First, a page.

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Abstract Detail


Ecophysiology

McKown, Athena D. [1], Drewes, Eric C. [1], Azam, Md. Shofiul [1], Guy, Robert D. [1].

Inherent adaptation in Cottonwood poplar (Populus trichocarpa) along geographic clines.

Species with wide variation in geography may show local adaptation and selection for adaptive traits in relation to local growing season and climate.  The genomically sequenced Cottonwood poplar (Populus trichocarpa) is a widespread tree in western North America and there is strong interest in understanding the ecophysiology of this species, as it represents a model tree species with potential use in the agro-biofuels industry.  This study investigated inherent trait variation within P. trichocarpa using trees selected along a latitudinal cline from Alaska to Oregon.  Over 2000 trees (representing replicate plantings of 499 collected genotypes in 150 provenance localities) were grown in a common garden in Vancouver, BC and studied for numerous traits relating to seasonal (phenological) events, biomass accumulation and growth rates, and photosynthetic traits.  Traits were analyzed in relation to photoperiodic and climatic (temperature/ precipitation) clines, and in trait-trait combinations to understand relationships between plant structure and plant performance. All genotypes showed strong correlation between phenological events and latitude.  Total biomass was greater in southern genotypes, despite faster incipient growth rates in northern genotypes, because these trees set bud and entered fall phase earlier.  Photosynthesis and conductance, and related gas exchange traits, were higher in northern genotypes compared to southern genotypes, and showed correlation with leaf thickness and stomatal densities.  Thus, despite faster rates of growth and photosynthesis in northern genotypes, response to photoperiod shortened the active growing season and resulted in smaller trees with less accumulation in biomass.  Analysis of traits against photoperiodic or climate clines showed that most traits associate with latitude, but some further correlate with climate clines.  Numerous traits measured in this study point to photoperiod as a strong driver of adaptation in P. trichocarpa, and multiple lines of evidence from the common garden experiment suggest that northern genotypes show selection for specific traits relating to maximizing a shortened active growing season, compared to southern genotypes.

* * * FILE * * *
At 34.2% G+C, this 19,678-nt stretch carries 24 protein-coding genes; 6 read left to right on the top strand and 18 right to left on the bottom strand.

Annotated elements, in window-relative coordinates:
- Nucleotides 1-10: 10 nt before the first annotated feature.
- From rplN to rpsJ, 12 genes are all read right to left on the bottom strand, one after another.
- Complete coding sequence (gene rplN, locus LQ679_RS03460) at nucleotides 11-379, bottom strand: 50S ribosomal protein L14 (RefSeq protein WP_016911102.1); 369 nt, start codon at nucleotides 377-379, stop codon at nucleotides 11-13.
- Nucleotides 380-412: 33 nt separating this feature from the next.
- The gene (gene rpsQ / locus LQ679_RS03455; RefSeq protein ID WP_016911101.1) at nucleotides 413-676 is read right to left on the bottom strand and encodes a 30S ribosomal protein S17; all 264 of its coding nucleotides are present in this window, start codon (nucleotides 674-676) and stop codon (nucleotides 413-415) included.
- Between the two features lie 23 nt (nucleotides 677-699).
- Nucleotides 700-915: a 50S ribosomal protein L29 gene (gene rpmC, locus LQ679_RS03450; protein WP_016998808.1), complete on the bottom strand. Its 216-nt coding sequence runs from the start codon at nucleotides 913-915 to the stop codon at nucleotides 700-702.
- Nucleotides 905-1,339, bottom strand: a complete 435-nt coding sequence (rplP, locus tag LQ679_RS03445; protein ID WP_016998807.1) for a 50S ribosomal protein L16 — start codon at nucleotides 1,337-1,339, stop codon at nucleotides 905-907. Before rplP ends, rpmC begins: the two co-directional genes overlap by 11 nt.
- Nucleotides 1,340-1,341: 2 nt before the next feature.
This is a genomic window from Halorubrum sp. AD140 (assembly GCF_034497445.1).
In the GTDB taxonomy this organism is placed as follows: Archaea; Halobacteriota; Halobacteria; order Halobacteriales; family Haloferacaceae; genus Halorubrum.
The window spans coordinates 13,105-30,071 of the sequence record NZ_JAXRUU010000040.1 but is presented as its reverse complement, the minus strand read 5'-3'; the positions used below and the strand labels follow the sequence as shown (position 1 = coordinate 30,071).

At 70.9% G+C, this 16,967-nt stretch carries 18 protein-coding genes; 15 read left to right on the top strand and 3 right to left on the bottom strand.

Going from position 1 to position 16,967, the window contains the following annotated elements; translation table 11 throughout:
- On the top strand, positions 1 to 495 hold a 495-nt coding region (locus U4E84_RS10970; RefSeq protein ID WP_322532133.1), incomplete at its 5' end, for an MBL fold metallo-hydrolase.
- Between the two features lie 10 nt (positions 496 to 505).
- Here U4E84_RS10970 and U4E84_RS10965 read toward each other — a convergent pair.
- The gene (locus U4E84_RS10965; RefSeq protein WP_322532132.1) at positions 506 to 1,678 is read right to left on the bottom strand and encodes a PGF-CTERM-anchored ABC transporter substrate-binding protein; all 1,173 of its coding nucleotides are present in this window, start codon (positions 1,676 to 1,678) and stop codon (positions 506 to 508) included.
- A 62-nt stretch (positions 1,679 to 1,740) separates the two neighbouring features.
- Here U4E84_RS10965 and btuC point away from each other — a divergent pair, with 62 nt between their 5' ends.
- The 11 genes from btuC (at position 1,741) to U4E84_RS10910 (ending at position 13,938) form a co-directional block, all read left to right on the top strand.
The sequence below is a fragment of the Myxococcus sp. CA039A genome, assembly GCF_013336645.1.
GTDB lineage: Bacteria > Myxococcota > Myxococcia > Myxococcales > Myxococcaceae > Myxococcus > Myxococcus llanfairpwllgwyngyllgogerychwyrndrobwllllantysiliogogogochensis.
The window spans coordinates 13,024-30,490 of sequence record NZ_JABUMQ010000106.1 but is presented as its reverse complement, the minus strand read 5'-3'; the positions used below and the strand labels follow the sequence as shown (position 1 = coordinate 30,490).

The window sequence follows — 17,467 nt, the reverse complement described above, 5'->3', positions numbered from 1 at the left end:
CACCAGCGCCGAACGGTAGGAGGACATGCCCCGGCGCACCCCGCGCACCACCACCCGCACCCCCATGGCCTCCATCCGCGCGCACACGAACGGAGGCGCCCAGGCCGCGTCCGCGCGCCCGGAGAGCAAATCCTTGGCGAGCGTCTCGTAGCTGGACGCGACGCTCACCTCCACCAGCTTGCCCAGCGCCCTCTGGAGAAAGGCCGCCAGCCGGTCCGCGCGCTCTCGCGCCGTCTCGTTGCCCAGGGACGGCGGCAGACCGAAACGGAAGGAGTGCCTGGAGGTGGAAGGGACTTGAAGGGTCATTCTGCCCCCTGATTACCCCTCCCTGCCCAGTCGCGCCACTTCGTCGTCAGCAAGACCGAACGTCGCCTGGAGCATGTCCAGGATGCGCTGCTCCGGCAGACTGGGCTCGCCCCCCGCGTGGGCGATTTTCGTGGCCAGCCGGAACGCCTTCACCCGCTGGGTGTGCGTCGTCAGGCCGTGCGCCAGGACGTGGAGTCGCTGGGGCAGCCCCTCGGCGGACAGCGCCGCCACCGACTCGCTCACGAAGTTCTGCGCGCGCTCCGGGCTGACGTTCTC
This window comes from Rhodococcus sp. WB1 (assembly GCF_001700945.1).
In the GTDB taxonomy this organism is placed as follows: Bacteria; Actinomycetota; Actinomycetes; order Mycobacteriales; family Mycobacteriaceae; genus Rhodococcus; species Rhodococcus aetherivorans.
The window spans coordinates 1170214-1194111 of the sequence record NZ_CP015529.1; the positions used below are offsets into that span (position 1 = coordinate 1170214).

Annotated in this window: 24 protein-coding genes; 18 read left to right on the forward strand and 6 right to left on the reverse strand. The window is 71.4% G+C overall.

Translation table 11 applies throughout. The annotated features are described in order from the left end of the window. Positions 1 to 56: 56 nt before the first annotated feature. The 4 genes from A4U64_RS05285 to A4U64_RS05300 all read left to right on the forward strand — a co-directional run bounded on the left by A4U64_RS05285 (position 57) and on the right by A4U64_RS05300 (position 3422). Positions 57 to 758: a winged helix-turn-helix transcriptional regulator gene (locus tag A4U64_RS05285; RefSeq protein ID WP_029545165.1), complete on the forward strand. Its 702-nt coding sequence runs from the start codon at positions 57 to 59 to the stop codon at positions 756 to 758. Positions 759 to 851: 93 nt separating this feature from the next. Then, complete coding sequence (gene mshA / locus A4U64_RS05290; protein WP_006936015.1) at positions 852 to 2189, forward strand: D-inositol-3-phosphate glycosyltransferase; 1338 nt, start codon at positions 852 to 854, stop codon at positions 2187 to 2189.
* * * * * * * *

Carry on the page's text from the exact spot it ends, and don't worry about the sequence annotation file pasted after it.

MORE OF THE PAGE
Broader Impacts:


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1 - University of British Columbia, Department of Forest Sciences, Forest Sciences Centre, 2424 Main Mall, Faculty of Forestry, Vancouver, BC, V6T 1Z4, Canada

Keywords:
poplar
adaptation
Latitude
photoperiod
phenology
climate
Photosynthesis.

Presentation Type: Oral Paper:Papers for Topics
Session: 30
Location: 551B/Convention Center
Date: Tuesday, August 3rd, 2010
Time: 11:30 AM
Number: 30012
Abstract ID:678


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